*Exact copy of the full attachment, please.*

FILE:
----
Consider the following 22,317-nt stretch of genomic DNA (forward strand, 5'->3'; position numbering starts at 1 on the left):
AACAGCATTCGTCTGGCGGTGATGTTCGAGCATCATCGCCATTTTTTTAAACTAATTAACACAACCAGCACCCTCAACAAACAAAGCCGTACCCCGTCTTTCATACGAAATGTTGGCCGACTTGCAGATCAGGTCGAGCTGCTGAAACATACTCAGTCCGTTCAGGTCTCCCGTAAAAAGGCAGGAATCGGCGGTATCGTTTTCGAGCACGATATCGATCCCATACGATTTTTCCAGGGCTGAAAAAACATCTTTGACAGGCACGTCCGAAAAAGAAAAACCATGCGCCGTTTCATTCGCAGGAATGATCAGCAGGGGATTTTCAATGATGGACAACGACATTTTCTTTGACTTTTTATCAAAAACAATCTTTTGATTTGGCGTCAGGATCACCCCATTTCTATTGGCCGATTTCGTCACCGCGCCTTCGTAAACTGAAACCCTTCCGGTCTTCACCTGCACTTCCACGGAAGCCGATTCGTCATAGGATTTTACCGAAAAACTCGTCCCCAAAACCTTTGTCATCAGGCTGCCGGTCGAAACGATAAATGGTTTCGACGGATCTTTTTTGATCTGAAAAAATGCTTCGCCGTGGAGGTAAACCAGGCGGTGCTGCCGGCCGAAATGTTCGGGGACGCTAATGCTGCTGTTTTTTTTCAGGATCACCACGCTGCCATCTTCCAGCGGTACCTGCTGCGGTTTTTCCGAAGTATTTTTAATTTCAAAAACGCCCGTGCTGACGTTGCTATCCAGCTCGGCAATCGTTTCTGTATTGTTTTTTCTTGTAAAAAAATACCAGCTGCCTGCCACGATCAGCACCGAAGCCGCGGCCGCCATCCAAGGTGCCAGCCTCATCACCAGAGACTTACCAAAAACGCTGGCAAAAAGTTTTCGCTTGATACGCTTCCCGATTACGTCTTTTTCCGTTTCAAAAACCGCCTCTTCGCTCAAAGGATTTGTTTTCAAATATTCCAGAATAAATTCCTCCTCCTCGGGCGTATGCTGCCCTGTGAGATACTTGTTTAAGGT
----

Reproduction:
Consider the following 22,317-nt stretch of genomic DNA (forward strand, 5'->3'; position numbering starts at 1 on the left):
AACAGCATTCGTCTGGCGGTGATGTTCGAGCATCATCGCCATTTTTTTAAACTAATTAACACAACCAGCACCCTCAACAAACAAAGCCGTACCCCGTCTTTCATACGAAATGTTGGCCGACTTGCAGATCAGGTCGAGCTGCTGAAACATACTCAGTCCGTTCAGGTCTCCCGTAAAAAGGCAGGAATCGGCGGTATCGTTTTCGAGCACGATATCGATCCCATACGATTTTTCCAGGGCTGAAAAAACATCTTTGACAGGCACGTCCGAAAAAGAAAAACCATGCGCCGTTTCATTCGCAGGAATGATCAGCAGGGGATTTTCAATGATGGACAACGACATTTTCTTTGACTTTTTATCAAAAACAATCTTTTGATTTGGCGTCAGGATCACCCCATTTCTATTGGCCGATTTCGTCACCGCGCCTTCGTAAACTGAAACCCTTCCGGTCTTCACCTGCACTTCCACGGAAGCCGATTCGTCATAGGATTTTACCGAAAAACTCGTCCCCAAAACCTTTGTCATCAGGCTGCCGGTCGAAACGATAAATGGTTTCGACGGATCTTTTTTGATCTGAAAAAATGCTTCGCCGTGGAGGTAAACCAGGCGGTGCTGCCGGCCGAAATGTTCGGGGACGCTAATGCTGCTGTTTTTTTTCAGGATCACCACGCTGCCATCTTCCAGCGGTACCTGCTGCGGTTTTTCCGAAGTATTTTTAATTTCAAAAACGCCCGTGCTGACGTTGCTATCCAGCTCGGCAATCGTTTCTGTATTGTTTTTTCTTGTAAAAAAATACCAGCTGCCTGCCACGATCAGCACCGAAGCCGCGGCCGCCATCCAAGGTGCCAGCCTCATCACCAGAGACTTACCAAAAACGCTGGCAAAAAGTTTTCGCTTGATACGCTTCCCGATTACGTCTTTTTCCGTTTCAAAAACCGCCTCTTCGCTCAAAGGATTTGTTTTCAAATATTCCAGAATAAATTCCTCCTCCTCGGGCGTATGCTGCCCTGTGAGATACTTGTTTAAGGT